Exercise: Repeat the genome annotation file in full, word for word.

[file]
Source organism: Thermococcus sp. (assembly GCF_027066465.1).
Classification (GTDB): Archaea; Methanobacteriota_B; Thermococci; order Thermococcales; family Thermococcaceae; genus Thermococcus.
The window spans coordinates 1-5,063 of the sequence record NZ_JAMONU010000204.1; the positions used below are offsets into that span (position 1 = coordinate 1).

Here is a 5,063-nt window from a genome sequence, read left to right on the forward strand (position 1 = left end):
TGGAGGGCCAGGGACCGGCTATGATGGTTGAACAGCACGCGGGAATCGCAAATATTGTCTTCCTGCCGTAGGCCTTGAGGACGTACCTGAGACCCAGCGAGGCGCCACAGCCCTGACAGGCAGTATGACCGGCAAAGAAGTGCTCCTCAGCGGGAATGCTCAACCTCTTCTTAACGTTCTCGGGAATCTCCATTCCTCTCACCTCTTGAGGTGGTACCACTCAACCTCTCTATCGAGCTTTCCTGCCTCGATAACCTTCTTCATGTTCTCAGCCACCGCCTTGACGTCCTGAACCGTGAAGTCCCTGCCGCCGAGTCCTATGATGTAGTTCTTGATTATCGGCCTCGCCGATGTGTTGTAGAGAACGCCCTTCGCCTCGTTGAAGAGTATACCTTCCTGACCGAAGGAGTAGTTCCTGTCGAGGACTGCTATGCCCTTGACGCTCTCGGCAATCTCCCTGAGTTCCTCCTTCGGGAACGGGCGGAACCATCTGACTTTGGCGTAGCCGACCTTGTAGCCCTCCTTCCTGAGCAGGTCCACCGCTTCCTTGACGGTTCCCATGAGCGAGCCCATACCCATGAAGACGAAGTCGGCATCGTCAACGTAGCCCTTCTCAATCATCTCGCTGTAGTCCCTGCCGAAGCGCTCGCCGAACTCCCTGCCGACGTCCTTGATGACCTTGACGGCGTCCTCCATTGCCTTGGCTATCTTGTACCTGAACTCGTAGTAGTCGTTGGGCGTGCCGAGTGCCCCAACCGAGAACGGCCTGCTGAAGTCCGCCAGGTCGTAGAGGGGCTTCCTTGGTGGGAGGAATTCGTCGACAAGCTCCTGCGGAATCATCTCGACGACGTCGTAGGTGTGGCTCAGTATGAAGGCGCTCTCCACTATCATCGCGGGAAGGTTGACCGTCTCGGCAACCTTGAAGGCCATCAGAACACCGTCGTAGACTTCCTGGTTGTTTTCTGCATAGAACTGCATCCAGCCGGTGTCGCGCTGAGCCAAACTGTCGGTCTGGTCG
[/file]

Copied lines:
Source organism: Thermococcus sp. (assembly GCF_027066465.1).
Classification (GTDB): Archaea; Methanobacteriota_B; Thermococci; order Thermococcales; family Thermococcaceae; genus Thermococcus.
The window spans coordinates 1-5,063 of the sequence record NZ_JAMONU010000204.1; the positions used below are offsets into that span (position 1 = coordinate 1).

Here is a 5,063-nt window from a genome sequence, read left to right on the forward strand (position 1 = left end):
TGGAGGGCCAGGGACCGGCTATGATGGTTGAACAGCACGCGGGAATCGCAAATATTGTCTTCCTGCCGTAGGCCTTGAGGACGTACCTGAGACCCAGCGAGGCGCCACAGCCCTGACAGGCAGTATGACCGGCAAAGAAGTGCTCCTCAGCGGGAATGCTCAACCTCTTCTTAACGTTCTCGGGAATCTCCATTCCTCTCACCTCTTGAGGTGGTACCACTCAACCTCTCTATCGAGCTTTCCTGCCTCGATAACCTTCTTCATGTTCTCAGCCACCGCCTTGACGTCCTGAACCGTGAAGTCCCTGCCGCCGAGTCCTATGATGTAGTTCTTGATTATCGGCCTCGCCGATGTGTTGTAGAGAACGCCCTTCGCCTCGTTGAAGAGTATACCTTCCTGACCGAAGGAGTAGTTCCTGTCGAGGACTGCTATGCCCTTGACGCTCTCGGCAATCTCCCTGAGTTCCTCCTTCGGGAACGGGCGGAACCATCTGACTTTGGCGTAGCCGACCTTGTAGCCCTCCTTCCTGAGCAGGTCCACCGCTTCCTTGACGGTTCCCATGAGCGAGCCCATACCCATGAAGACGAAGTCGGCATCGTCAACGTAGCCCTTCTCAATCATCTCGCTGTAGTCCCTGCCGAAGCGCTCGCCGAACTCCCTGCCGACGTCCTTGATGACCTTGACGGCGTCCTCCATTGCCTTGGCTATCTTGTACCTGAACTCGTAGTAGTCGTTGGGCGTGCCGAGTGCCCCAACCGAGAACGGCCTGCTGAAGTCCGCCAGGTCGTAGAGGGGCTTCCTTGGTGGGAGGAATTCGTCGACAAGCTCCTGCGGAATCATCTCGACGACGTCGTAGGTGTGGCTCAGTATGAAGGCGCTCTCCACTATCATCGCGGGAAGGTTGACCGTCTCGGCAACCTTGAAGGCCATCAGAACACCGTCGTAGACTTCCTGGTTGTTTTCTGCATAGAACTGCATCCAGCCGGTGTCGCGCTGAGCCAAACTGTCGGTCTGGTCG